Western wildfires grow, but better weather helps crews

BLY, OREGON (AP) — Lower winds and better weather helped crews using bulldozers and helicopters battling the nation’s largest wildfire in southern Oregon, but gusty winds pushed a Northern California wildfire into Nevada on Thursday, prompting evacuations as blazes burn across the West.

Oregon’s Bootleg Fire grew to 624 square miles — over half the size of Rhode Island. However, authorities said higher humidity on Wednesday, and overnight and better conditions allowed crews to improve fire lines.

The fire also was approaching an area burned by a previous fire on its active southeastern flank, raising hopes that a lack of fuel could reduce its spread, and the forecast was for favourable firefighting weather again on Thursday.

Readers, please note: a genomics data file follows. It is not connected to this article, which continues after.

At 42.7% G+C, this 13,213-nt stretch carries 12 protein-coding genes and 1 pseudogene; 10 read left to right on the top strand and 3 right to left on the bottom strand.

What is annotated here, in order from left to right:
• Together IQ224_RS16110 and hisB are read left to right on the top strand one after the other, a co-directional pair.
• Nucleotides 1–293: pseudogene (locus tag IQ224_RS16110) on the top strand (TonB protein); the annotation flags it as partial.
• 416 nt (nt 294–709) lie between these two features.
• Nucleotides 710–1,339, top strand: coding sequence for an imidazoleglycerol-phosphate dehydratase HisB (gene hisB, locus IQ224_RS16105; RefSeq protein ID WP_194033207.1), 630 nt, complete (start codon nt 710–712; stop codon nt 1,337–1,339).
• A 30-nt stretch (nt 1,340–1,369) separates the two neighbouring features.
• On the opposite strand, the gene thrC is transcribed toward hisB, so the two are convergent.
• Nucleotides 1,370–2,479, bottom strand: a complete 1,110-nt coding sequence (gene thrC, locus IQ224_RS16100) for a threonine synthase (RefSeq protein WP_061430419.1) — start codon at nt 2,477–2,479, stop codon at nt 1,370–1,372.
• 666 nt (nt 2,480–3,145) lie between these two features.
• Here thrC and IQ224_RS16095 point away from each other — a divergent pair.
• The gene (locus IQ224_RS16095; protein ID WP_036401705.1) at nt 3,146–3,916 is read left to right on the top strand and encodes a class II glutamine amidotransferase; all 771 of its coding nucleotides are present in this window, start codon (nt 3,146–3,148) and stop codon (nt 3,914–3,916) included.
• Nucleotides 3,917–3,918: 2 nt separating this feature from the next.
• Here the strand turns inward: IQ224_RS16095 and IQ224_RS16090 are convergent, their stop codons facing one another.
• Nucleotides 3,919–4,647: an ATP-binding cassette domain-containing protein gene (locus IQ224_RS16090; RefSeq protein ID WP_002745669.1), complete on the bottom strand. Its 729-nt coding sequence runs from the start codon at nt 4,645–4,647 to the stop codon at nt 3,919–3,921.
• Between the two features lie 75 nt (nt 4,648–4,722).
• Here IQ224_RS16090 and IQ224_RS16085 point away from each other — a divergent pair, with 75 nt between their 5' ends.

“Fire crews and support personnel have made significant progress in containing this fire in the last few days,” Incident Commander Trainee of Pacific Northwest Incident Management Team 2 Joe Prummer said in a statement. “However, we still have a long road ahead of us to ensure the safety of the surrounding communities”.

The Oregon fire, which was sparked by lightning, has ravaged the sparsely populated southern part of the state and had been expanding by up to four miles a day, pushed by strong winds and critically dry weather.

The blaze, which is being fought by more than 2,200 people, is now more than one-third contained.

On Thursday, authorities said at least nine people working the fire had tested positive for COVID-19.

The Oregon Department of Forestry said people who test positive are quarantined away from the main fire camp. Also, people who report symptoms and anyone who worked closely with them are tested and isolated until results are returned.

Spot fires smoulder near trees damaged by the Bootleg Fire in Bly, Oregon. PHOTO: AP